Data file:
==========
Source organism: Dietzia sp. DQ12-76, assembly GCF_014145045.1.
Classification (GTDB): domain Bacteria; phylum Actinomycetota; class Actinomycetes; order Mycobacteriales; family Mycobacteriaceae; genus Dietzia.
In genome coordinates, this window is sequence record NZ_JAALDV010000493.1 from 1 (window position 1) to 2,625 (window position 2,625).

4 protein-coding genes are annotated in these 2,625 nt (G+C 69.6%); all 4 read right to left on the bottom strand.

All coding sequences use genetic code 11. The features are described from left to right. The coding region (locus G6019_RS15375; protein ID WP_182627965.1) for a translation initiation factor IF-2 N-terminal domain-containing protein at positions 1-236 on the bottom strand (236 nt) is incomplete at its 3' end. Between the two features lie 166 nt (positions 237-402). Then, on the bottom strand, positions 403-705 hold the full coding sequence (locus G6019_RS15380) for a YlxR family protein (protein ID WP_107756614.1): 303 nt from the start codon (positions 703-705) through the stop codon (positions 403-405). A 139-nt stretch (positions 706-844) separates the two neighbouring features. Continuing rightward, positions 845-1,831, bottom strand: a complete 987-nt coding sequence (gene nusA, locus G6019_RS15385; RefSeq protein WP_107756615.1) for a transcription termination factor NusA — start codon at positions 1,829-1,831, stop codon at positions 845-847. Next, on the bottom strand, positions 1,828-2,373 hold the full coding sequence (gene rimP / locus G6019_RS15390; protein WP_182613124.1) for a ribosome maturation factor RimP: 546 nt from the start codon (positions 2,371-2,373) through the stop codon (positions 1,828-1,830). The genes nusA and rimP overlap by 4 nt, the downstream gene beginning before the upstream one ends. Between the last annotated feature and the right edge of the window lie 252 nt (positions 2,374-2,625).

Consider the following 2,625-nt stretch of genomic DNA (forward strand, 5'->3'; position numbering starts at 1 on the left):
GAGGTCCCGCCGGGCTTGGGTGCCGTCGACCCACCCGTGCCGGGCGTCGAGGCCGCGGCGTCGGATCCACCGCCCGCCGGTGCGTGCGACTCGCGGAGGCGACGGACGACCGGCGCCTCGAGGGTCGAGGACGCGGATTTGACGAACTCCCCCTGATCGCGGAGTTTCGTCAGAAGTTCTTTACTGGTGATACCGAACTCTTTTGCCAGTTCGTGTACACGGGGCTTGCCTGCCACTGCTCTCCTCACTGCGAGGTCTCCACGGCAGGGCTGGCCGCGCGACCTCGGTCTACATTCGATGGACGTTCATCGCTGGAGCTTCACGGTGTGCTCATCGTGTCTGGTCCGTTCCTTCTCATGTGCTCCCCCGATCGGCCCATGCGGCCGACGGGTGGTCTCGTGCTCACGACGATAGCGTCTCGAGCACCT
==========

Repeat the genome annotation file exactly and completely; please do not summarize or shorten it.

Source organism: Dietzia sp. DQ12-76, assembly GCF_014145045.1.
Classification (GTDB): domain Bacteria; phylum Actinomycetota; class Actinomycetes; order Mycobacteriales; family Mycobacteriaceae; genus Dietzia.
In genome coordinates, this window is sequence record NZ_JAALDV010000493.1 from 1 (window position 1) to 2,625 (window position 2,625).

4 protein-coding genes are annotated in these 2,625 nt (G+C 69.6%); all 4 read right to left on the bottom strand.

All coding sequences use genetic code 11. The features are described from left to right. The coding region (locus G6019_RS15375; protein ID WP_182627965.1) for a translation initiation factor IF-2 N-terminal domain-containing protein at positions 1-236 on the bottom strand (236 nt) is incomplete at its 3' end. Between the two features lie 166 nt (positions 237-402). Then, on the bottom strand, positions 403-705 hold the full coding sequence (locus G6019_RS15380) for a YlxR family protein (protein ID WP_107756614.1): 303 nt from the start codon (positions 703-705) through the stop codon (positions 403-405). A 139-nt stretch (positions 706-844) separates the two neighbouring features. Continuing rightward, positions 845-1,831, bottom strand: a complete 987-nt coding sequence (gene nusA, locus G6019_RS15385; RefSeq protein WP_107756615.1) for a transcription termination factor NusA — start codon at positions 1,829-1,831, stop codon at positions 845-847. Next, on the bottom strand, positions 1,828-2,373 hold the full coding sequence (gene rimP / locus G6019_RS15390; protein WP_182613124.1) for a ribosome maturation factor RimP: 546 nt from the start codon (positions 2,371-2,373) through the stop codon (positions 1,828-1,830). The genes nusA and rimP overlap by 4 nt, the downstream gene beginning before the upstream one ends. Between the last annotated feature and the right edge of the window lie 252 nt (positions 2,374-2,625).

Consider the following 2,625-nt stretch of genomic DNA (forward strand, 5'->3'; position numbering starts at 1 on the left):
GAGGTCCCGCCGGGCTTGGGTGCCGTCGACCCACCCGTGCCGGGCGTCGAGGCCGCGGCGTCGGATCCACCGCCCGCCGGTGCGTGCGACTCGCGGAGGCGACGGACGACCGGCGCCTCGAGGGTCGAGGACGCGGATTTGACGAACTCCCCCTGATCGCGGAGTTTCGTCAGAAGTTCTTTACTGGTGATACCGAACTCTTTTGCCAGTTCGTGTACACGGGGCTTGCCTGCCACTGCTCTCCTCACTGCGAGGTCTCCACGGCAGGGCTGGCCGCGCGACCTCGGTCTACATTCGATGGACGTTCATCGCTGGAGCTTCACGGTGTGCTCATCGTGTCTGGTCCGTTCCTTCTCATGTGCTCCCCCGATCGGCCCATGCGGCCGACGGGTGGTCTCGTGCTCACGACGATAGCGTCTCGAGCACCT